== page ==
This disc, very well recorded in 1988, has now been remastered using 24 bit technology and issued at a lower price. The recording has been a valued part of my collection since 1989 and offers one of the freshest and most rewarding versions of the Dvorak concerto.
The sound that Chandos has provided has a marked freshness that is totally appropriate. The balance between the soloist and the orchestra seems ideal and allows the listener to follow both elements of the music without artificial highlighting. Mackerras brings an additional authority to the conducting with his known interest in Czech music.
On the subject of the recording itself, the original recording is described as a 16 bit recording and that has now been remastered using 24 bit technology. In effect this means artificial computer creation of sounds beyond the range of the original recording. This is not the same as remastering an analogue recording that genuinely exceeds early 16 bit digital recording technology. In this case, by careful comparison with the original 16 bit disc, there is marginal gain in fullness etc. but hardly worth upgrading for. On less extreme playback machinery it is possible that there would be no detectable improvement. I shall not be investing further on this sort of upgrade from 16 bit digital originals. The same lack of improvement on a Decca 16 bit digital recording has also been apparent.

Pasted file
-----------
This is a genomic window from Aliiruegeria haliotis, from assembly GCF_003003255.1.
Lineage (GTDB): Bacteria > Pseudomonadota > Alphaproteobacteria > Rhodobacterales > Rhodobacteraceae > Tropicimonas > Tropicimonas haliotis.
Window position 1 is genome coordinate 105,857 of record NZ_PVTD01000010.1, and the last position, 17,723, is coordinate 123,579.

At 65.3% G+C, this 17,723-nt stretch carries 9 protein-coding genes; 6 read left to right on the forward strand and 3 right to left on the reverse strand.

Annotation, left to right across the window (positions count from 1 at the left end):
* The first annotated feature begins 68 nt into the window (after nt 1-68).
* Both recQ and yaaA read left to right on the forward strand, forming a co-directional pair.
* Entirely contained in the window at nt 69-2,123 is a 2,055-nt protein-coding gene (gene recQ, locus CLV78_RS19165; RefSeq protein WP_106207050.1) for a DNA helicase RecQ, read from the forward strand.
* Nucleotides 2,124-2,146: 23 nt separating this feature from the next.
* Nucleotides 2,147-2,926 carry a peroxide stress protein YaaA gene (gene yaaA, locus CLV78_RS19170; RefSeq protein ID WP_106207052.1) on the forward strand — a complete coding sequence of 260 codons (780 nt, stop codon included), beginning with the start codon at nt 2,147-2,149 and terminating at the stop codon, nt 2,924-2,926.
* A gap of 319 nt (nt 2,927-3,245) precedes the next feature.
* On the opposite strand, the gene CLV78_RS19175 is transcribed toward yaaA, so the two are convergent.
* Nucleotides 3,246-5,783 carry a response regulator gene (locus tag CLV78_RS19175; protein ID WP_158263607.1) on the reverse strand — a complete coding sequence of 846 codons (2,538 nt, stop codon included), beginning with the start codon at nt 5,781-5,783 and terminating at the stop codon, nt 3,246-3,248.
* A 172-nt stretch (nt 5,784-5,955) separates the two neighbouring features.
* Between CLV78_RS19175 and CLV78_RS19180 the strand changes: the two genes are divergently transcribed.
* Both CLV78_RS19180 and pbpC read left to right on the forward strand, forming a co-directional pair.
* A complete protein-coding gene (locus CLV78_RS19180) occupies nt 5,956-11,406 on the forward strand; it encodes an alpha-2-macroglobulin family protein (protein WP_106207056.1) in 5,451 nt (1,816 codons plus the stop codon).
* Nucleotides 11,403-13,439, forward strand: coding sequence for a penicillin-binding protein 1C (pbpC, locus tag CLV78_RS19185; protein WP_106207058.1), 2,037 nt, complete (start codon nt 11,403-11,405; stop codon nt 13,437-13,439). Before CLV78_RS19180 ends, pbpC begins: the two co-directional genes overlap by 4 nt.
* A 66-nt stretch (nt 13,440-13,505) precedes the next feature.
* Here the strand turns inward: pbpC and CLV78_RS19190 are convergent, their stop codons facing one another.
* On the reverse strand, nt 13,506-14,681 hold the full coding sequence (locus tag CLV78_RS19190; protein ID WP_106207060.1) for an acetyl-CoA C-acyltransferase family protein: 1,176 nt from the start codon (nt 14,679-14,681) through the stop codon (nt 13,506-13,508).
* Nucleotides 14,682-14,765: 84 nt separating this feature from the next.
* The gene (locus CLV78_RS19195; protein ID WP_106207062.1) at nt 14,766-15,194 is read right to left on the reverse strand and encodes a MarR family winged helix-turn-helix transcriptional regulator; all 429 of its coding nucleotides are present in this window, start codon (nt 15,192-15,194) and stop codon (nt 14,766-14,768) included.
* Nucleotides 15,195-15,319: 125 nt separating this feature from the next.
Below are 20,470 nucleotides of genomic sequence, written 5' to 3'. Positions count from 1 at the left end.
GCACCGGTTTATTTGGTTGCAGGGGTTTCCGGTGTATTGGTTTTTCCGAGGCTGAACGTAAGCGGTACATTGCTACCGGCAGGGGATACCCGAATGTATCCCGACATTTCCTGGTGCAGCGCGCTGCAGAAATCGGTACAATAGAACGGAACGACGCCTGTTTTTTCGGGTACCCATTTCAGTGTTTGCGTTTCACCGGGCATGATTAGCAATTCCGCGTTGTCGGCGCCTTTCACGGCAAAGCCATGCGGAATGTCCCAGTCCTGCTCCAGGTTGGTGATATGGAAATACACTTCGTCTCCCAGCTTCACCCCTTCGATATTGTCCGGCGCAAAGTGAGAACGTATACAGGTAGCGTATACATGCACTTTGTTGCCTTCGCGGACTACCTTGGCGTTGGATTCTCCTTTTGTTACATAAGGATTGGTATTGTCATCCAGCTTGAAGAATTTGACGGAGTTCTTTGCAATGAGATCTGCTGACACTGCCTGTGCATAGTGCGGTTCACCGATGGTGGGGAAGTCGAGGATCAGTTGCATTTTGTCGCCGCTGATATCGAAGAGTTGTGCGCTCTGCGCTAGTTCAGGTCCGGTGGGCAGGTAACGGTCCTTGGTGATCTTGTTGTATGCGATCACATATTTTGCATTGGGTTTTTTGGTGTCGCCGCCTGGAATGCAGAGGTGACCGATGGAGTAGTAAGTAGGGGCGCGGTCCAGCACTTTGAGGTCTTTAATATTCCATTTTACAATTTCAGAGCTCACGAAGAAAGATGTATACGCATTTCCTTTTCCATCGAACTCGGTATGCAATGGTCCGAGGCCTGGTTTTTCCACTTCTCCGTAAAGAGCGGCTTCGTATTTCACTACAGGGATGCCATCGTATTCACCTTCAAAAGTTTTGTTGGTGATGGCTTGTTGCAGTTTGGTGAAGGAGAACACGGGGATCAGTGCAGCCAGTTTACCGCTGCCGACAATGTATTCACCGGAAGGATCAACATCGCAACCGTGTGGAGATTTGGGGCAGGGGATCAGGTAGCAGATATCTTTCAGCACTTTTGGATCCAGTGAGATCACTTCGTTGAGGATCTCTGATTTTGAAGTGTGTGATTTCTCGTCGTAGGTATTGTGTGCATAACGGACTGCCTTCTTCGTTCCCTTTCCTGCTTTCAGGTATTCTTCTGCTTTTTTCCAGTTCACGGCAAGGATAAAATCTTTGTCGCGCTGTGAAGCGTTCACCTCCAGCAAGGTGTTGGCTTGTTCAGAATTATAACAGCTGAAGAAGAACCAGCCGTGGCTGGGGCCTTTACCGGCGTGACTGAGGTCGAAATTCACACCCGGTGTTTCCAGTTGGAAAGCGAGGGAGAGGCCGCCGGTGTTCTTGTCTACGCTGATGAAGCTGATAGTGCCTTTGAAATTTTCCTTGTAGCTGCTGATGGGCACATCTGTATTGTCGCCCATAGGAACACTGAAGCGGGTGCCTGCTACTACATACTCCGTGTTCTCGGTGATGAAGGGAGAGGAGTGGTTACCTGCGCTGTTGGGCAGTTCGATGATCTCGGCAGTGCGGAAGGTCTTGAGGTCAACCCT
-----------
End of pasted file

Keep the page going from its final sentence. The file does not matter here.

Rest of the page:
The performance itself offers both a lively and a sensitive performance with plenty of dialogue between soloist and orchestra. The style is more openly natural in expression and does not offer the sort of subtlety that can be experienced in a Rostropovich performance for example. This has more the sense of freshness that one can also hear in the disc by Harrell and Ashkenazy, another fine offering.
The Dohnanyi is an interesting additional item of some substance. Dohnanyi was a popular composer during his lifetime and was a skilled orchestrator of his music. Those skills are apparent here but this piece is nowhere near as memorable as the very successful Variations on a Nursery Theme for which he is now chiefly remembered. It is clearly not in the same class of inspiration as the Dvorak, one of the best concertos for the cello ever written - some would say THE best!
This is a very fine disc indeed even without considering the Dohnanyi. I would suggest that it deserves to be given the most serious consideration by potential purchasers either as an alternative version for multiple collectors or as a single version of the Dvorak.